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A Japanese prospective multicenter study of urinary oxysterols in biliary atresia


Diagnosis of biliary atresia (BA) can involve uncertainties. In the present prospective multicenter study, we considered whether urinary oxysterols represent a useful marker for diagnosis of BA in Japanese children. Subjects under 6 months old at 7 pediatric centers in Japan were prospectively enrolled, including patients with cholestasis and healthy controls (HC) without liver disease. Patients with cholestasis constituted 2 groups representing BA patients and others with cholestasis from other causes (non-BA). We quantitatively analyzed 7 oxysterols including 4β-, 20(S)-, 22(S)-, 22(R)-, 24(S)-, 25-, and 27-hydroxycholesterol by liquid chromatography/electrospray ionization-tandem mass spectrometry. Enrolled subjects included 14 with BA (median age 68 days; range 26–170) and 10 non-BA cholestatic controls (59; 14–162), as well as 10 HC (57; 25–120). Total urinary oxysterols were significantly greater in BA (median, 153.0 μmol/mol creatinine; range 24.1–486.7; P < 0.001) and non-BA (36.2; 5.8–411.3; P < 0.05) than in HC (2.7; 0.8–7.6). In patients with BA, urinary 27-hydroxycholesterol (3.61; 0.42–11.09; P < 0.01) was significantly greater than in non-BA (0.71; 0–5.62). In receiver operating characteristic (ROC) curve analysis for distinguishing BA from non-BA, the area under the ROC curve for urinary 27-hydroxycholesterol was 0.83. In conclusion, this first report of urinary oxysterol analysis in patients with BA indicated that 27-hydroxycholesterol may be a useful marker for distinguishing BA from other causes of neonatal cholestasis.


Biliary atresia (BA), considered the most life-threatening hepatobiliary disorder in children, results from inflammation with fibrosis of the intra- and extrahepatic biliary tree1. Without treatment BA progresses to liver cirrhosis leading to death within 2 years. Occurring in 1 of 8000 to 18,000 live births, BA appears to be more frequent in Asians and Africans than in Europeans, and more common in girls than boys2. BA is the most common cause of neonatal cholestasis, leading to 40–50% of liver transplants in children3. Idiopathic neonatal hepatitis, neonatal intrahepatic cholestasis caused by citrin deficiency (NICCD), and Alagille syndrome are among other causes of neonatal cholestasis that can confound the diagnosis of BA, even though characteristics of these diseases tend to differ. The only definitive diagnostic procedure in BA is surgical cholangiography1. Increased age at surgery, Kasai portoenterostomy, had a progressive and sustained deleterious effect on the results of the operation until adolescence. If performed within the first 45 days of life, Kasai portoenterostomy is associated with 65.5% survival with the native liver at 2 years of age4. Previous studies analyzing various metabolites or proteins, including serum hyaluronic acid, apolipoprotein C3, interleukin-6, interleukin-8, urine sulfate conjugated bile acid, and stool secondary bile acids have identified potential diagnostic or screening markers for BA5,6,7,8,9. However, lack of prospective validation in these studies limits applicability of the findings. Recently, serum matrix metalloproteinase-7 (MMP-7) has shown promise in diagnosing BA10,11,12,13. However, we know of no studies of serum MMP-7 in Japanese patients with BA.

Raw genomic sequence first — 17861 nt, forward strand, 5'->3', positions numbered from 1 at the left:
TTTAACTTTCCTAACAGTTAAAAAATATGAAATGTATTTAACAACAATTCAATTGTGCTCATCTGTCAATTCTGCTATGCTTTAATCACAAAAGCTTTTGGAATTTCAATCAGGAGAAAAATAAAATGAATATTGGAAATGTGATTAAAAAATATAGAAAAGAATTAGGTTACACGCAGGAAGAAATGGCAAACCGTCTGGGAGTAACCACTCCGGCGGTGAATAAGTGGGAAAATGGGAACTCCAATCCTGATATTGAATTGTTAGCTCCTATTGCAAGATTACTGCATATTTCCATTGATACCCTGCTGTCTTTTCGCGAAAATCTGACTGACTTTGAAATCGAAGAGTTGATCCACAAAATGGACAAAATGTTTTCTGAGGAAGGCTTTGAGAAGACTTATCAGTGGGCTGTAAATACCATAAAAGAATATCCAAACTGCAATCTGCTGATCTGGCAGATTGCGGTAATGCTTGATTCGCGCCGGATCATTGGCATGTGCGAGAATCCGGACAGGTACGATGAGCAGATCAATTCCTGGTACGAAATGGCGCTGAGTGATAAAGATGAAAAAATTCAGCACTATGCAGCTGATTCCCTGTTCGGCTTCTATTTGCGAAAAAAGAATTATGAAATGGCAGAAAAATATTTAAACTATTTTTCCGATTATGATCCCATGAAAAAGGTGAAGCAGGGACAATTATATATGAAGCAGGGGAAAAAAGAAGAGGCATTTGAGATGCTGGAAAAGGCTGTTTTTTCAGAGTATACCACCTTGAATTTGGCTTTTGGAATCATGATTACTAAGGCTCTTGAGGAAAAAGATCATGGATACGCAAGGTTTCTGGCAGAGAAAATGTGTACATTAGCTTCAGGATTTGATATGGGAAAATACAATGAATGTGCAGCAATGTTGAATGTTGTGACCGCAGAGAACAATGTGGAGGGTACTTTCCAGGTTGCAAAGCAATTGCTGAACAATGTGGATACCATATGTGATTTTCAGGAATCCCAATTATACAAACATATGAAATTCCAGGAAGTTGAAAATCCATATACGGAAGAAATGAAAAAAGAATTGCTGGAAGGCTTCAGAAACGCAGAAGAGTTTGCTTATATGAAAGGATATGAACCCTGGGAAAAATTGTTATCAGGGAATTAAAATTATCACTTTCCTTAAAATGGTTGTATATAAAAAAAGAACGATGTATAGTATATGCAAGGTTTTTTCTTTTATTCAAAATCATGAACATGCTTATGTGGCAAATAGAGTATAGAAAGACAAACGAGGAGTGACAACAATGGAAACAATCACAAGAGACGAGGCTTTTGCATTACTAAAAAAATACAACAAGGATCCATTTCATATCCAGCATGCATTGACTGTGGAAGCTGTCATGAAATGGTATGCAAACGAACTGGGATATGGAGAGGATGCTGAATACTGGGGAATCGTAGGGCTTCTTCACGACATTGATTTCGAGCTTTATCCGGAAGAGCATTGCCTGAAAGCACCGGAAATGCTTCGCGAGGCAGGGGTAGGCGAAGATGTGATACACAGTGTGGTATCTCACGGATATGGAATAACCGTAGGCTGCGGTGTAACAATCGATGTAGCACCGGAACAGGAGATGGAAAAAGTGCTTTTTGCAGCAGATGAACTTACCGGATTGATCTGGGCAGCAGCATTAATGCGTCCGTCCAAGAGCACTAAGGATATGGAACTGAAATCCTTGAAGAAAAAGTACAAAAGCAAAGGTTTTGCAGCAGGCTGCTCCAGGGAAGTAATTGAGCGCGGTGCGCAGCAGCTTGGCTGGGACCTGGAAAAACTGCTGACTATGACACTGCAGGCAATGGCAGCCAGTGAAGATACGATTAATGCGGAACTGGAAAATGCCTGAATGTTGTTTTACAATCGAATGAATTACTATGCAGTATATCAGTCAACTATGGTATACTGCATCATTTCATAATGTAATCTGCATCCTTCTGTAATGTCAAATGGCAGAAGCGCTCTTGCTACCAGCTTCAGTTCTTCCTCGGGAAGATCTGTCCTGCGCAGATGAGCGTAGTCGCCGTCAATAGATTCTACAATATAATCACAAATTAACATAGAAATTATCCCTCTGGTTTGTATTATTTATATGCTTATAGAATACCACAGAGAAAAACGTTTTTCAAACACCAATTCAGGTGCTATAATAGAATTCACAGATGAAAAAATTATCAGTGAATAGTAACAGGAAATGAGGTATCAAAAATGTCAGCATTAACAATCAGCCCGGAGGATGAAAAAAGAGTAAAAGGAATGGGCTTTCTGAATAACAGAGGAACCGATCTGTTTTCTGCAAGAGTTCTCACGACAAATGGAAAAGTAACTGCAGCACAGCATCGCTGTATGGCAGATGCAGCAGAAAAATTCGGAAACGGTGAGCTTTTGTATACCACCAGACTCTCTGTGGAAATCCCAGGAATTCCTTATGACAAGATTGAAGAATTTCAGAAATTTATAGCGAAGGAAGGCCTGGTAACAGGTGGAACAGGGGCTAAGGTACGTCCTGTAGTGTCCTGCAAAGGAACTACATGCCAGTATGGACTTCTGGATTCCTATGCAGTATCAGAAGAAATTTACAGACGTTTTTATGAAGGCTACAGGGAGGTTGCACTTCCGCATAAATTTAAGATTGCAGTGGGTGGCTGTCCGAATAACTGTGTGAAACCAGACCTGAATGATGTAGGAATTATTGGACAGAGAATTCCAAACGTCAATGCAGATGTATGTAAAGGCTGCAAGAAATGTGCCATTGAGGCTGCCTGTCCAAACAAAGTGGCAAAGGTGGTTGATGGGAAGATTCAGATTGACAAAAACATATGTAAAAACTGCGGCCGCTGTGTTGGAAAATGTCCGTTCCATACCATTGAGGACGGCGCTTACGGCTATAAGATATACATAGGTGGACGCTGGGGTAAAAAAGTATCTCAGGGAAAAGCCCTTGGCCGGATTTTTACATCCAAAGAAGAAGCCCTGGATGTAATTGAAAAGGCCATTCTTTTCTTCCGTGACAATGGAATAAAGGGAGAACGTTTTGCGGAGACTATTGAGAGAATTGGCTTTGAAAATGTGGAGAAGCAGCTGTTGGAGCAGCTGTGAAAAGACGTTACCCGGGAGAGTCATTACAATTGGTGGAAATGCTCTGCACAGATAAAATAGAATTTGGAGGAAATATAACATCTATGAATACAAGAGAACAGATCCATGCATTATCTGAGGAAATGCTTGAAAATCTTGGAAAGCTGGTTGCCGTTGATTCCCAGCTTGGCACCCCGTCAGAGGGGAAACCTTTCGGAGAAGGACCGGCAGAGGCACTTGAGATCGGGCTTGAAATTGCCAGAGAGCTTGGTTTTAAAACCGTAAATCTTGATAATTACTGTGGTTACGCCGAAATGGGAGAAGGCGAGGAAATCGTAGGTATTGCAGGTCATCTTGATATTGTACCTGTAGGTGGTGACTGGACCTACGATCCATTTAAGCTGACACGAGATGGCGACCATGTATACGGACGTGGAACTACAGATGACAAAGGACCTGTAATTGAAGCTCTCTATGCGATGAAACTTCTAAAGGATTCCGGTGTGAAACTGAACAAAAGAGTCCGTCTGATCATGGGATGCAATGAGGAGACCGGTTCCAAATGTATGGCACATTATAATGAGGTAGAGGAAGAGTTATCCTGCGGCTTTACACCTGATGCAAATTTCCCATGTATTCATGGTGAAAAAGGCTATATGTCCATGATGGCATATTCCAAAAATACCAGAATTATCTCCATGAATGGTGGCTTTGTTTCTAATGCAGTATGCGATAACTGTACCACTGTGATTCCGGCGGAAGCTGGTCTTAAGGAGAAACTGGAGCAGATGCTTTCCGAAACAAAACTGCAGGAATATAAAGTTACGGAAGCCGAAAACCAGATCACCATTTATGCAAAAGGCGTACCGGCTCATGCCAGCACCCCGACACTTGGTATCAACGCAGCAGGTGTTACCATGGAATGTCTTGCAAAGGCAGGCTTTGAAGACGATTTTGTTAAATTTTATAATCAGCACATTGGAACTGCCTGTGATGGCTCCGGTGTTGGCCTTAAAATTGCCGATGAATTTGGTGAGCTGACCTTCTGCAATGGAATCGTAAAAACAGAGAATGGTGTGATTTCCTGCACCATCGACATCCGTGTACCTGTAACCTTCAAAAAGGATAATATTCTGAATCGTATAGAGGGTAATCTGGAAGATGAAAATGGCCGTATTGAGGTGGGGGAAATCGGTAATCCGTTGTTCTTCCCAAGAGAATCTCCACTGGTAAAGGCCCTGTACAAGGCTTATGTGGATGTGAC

Together with other important markers related with liver injury and cholestasis, bile acids have been investigated in screening for or discriminating among cholestatic liver disorders including BA8,14. However, which specific bile acids are important as potential diagnostic markers of BA is not clear. We focused on oxysterols, which are 27-carbon cholesterol derivatives that can result from either enzymatic reactions or oxidation by free radicals15. Oxysterols are important as bile acid precursors and also as readily transportable forms of cholesterol. An example is 27-hydroxycholesterol, which is important as a chenodeoxycholic acid precursor in the acidic pathway of bile acid synthesis16. Oxysterols have been suspected to participate in the pathogenesis of some diseases including liver disease17,18,19. Few reports have considered oxysterols in children. Meng et al. reported that severe cholestatic liver disease in children may accelerate output of 24(S)-hydroxycholesterol from the brain, which can be detected in serum and urine. 24(S)-Hydroxycholesterol therefore may be clinically useful to measure in children with cholestatic liver disease20. So far we know of no prior studies considering oxysterols as potentially useful markers for BA. Recently, we reported that urinary oxysterols follow a developmental pattern in healthy children; deviations might suggest pediatric liver disease21. We hypothesized that urinary oxysterol determinations could help in distinguishing BA from other causes of neonatal cholestasis such as NICCD and Alagille syndrome, and examined the utility of oxysterol measurements in this prospective multicenter Japanese study.